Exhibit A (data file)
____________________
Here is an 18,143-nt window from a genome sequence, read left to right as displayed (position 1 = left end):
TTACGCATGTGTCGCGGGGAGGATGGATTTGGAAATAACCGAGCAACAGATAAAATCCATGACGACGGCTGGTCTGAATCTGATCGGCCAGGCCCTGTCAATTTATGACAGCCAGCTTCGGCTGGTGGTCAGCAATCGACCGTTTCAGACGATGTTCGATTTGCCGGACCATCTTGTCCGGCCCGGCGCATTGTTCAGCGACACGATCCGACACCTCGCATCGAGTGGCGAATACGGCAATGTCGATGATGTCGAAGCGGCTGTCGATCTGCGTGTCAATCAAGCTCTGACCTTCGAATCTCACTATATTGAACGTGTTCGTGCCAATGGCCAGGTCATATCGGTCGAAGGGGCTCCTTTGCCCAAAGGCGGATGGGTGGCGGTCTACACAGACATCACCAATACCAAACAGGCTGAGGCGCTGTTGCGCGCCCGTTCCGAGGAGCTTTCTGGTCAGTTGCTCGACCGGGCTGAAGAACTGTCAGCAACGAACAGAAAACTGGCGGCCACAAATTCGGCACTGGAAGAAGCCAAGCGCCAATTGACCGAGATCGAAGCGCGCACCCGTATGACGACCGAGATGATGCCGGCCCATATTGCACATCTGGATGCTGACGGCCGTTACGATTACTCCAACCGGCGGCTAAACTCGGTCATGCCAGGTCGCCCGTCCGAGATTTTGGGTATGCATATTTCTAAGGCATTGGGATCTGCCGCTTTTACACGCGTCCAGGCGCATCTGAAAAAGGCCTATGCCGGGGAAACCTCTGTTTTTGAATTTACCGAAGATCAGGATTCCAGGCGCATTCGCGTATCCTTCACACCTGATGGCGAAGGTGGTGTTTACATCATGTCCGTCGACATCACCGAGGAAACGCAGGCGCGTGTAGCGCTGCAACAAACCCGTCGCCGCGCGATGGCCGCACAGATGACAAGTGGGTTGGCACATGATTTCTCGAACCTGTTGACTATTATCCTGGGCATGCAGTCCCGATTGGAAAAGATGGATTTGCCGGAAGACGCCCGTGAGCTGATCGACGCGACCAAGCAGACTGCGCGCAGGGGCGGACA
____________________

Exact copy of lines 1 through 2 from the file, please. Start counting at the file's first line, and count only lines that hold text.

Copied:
Here is an 18,143-nt window from a genome sequence, read left to right as displayed (position 1 = left end):
TTACGCATGTGTCGCGGGGAGGATGGATTTGGAAATAACCGAGCAACAGATAAAATCCATGACGACGGCTGGTCTGAATCTGATCGGCCAGGCCCTGTCAATTTATGACAGCCAGCTTCGGCTGGTGGTCAGCAATCGACCGTTTCAGACGATGTTCGATTTGCCGGACCATCTTGTCCGGCCCGGCGCATTGTTCAGCGACACGATCCGACACCTCGCATCGAGTGGCGAATACGGCAATGTCGATGATGTCGAAGCGGCTGTCGATCTGCGTGTCAATCAAGCTCTGACCTTCGAATCTCACTATATTGAACGTGTTCGTGCCAATGGCCAGGTCATATCGGTCGAAGGGGCTCCTTTGCCCAAAGGCGGATGGGTGGCGGTCTACACAGACATCACCAATACCAAACAGGCTGAGGCGCTGTTGCGCGCCCGTTCCGAGGAGCTTTCTGGTCAGTTGCTCGACCGGGCTGAAGAACTGTCAGCAACGAACAGAAAACTGGCGGCCACAAATTCGGCACTGGAAGAAGCCAAGCGCCAATTGACCGAGATCGAAGCGCGCACCCGTATGACGACCGAGATGATGCCGGCCCATATTGCACATCTGGATGCTGACGGCCGTTACGATTACTCCAACCGGCGGCTAAACTCGGTCATGCCAGGTCGCCCGTCCGAGATTTTGGGTATGCATATTTCTAAGGCATTGGGATCTGCCGCTTTTACACGCGTCCAGGCGCATCTGAAAAAGGCCTATGCCGGGGAAACCTCTGTTTTTGAATTTACCGAAGATCAGGATTCCAGGCGCATTCGCGTATCCTTCACACCTGATGGCGAAGGTGGTGTTTACATCATGTCCGTCGACATCACCGAGGAAACGCAGGCGCGTGTAGCGCTGCAACAAACCCGTCGCCGCGCGATGGCCGCACAGATGACAAGTGGGTTGGCACATGATTTCTCGAACCTGTTGACTATTATCCTGGGCATGCAGTCCCGATTGGAAAAGATGGATTTGCCGGAAGACGCCCGTGAGCTGATCGACGCGACCAAGCAGACTGCGCGCAGGGGCGGACA